That encounter was a watershed moment for me as it revealed that many campaigns designed to restrict and/or and prohibit marine commercial fishing nets and practices are not necessarily driven so much by conservation intents as they are by the economic interests of net ban proponents. One only needs to read Robert Fritchey’s Wetland Riders to see how this battle between recreational and commercial factions played out in Texas and Louisiana several decades ago, much to the detriment of commercial fishermen.

In summary, recreational interests on the MFC and in the legislature have banned menhaden purse seine fishing from North Carolina waters — check one item off their list.  While self-serving, this move was also short sighted as it effectively excludes purse seining for menhaden for bait, which is in short supply for blue crab fishermen — not to mention expensive when trucked from out-of-state suppliers. However, this is another story for another day.

The MFC will soon begin discussions on bycatch in the North Carolina shrimp trawl fishery. Those with interests in the commercial fisheries of North Carolina are advised to pay close attention to the MFC’s deliberations. Widespread net bans are no doubt further down the agenda list, but after all, these folks may “double, if not triple, [their] sales!”


(1) comment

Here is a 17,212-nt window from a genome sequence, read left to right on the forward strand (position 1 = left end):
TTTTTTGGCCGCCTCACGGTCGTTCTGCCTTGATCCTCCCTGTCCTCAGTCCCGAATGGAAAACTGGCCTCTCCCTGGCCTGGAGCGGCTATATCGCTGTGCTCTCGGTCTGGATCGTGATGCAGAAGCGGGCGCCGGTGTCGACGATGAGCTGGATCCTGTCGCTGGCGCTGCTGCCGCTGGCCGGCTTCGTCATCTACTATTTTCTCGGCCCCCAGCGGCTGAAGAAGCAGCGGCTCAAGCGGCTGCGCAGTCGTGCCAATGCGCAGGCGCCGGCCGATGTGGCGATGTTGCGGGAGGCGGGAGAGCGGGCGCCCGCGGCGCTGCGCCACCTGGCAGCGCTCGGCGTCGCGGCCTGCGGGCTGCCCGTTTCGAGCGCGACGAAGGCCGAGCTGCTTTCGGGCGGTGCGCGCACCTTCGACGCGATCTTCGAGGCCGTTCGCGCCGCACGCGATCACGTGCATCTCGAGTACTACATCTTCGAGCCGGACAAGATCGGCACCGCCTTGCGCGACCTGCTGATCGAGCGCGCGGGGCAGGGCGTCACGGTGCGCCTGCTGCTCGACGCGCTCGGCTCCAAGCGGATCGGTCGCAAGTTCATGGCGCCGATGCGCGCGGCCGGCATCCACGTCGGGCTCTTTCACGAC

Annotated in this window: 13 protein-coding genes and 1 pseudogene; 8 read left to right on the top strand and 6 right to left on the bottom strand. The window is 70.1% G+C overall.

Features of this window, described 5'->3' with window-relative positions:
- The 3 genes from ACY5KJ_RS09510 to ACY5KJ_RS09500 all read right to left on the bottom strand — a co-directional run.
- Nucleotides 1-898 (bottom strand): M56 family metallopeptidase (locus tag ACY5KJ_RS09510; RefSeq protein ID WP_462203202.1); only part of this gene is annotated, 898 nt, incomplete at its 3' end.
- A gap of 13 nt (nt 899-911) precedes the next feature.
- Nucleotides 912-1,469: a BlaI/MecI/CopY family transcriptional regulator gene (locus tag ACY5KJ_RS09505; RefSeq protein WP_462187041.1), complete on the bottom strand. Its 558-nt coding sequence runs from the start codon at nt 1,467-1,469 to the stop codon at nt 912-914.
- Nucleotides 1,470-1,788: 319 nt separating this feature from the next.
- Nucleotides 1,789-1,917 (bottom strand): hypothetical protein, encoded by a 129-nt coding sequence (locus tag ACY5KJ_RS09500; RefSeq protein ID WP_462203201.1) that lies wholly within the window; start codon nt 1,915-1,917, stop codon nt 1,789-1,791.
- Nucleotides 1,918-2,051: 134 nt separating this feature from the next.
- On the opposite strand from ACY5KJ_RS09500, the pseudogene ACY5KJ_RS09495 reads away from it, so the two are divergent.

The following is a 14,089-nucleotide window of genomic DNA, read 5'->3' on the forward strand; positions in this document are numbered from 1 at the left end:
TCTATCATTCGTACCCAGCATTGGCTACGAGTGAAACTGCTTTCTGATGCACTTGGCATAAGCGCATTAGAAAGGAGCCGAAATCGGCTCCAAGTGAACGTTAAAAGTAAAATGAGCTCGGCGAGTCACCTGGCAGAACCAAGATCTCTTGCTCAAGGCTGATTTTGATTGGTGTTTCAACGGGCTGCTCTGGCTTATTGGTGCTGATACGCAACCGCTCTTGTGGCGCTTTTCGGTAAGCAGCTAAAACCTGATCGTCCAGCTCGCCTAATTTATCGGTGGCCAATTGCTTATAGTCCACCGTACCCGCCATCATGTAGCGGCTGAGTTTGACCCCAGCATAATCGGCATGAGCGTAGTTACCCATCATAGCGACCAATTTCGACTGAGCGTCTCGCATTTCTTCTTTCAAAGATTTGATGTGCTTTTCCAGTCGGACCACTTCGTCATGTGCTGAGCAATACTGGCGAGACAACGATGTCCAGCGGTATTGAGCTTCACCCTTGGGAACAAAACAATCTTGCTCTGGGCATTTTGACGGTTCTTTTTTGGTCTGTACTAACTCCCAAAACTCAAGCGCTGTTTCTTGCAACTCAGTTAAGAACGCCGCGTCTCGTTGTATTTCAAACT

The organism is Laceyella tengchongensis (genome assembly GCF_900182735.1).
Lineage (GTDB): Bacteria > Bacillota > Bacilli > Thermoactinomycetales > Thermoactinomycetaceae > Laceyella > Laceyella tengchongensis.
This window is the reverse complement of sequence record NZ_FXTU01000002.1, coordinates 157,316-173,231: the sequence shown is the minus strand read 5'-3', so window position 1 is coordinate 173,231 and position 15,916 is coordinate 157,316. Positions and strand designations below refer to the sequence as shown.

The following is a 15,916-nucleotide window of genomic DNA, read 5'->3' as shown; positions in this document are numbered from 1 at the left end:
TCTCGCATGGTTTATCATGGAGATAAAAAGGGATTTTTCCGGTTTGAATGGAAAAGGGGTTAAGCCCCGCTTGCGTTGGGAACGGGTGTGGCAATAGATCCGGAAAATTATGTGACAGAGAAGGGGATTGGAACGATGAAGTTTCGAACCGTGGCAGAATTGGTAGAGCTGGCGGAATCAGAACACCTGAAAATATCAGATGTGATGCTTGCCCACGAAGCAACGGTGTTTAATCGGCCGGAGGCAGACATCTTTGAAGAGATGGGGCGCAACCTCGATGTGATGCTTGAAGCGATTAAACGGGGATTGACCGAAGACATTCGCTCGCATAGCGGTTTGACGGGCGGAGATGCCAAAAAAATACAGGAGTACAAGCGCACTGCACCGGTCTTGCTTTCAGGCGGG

When the menhaden fishery was at its height in the 1950's 60's and 70's, there were menhaden boats everywhere you looked in Beaufort. Three factories going full time in the fall of the year, and boats fishing locally year round. There were also a seemingly unlimited number of fish; I can remember seeing the color of schools from my skiff and pogies whipping all over the place. Then along came the "Crystal Coast" in the early 1980's. Factories shut down and there were only a couple of boats fishing locally. After many years of extreme housing development (not only on our waterfront, but up and down the coast), the fish stocks are in trouble. There is an exponentially smaller number of boats still fishing, yet this is the cause of the fish decline? Why haven't the pogy stocks declined in the Gulf where most menhaden fishing is done now? The cause of our problems are not the commercial fishing, but the crazy development we allowed on our shores. There are documented studies that the cause of the fish decline is the shortage of valuable wetland nurseries due to being poisoned by the fertilizer, sewage and utter filth that too many people generate. Yet I guarantee there will be no regulation in that regard. The wealthy want their water front homes and to selfishly own all rights to the ocean. Sounds like they finally got what they wanted. You may want to get used to imported and farm produced seafood.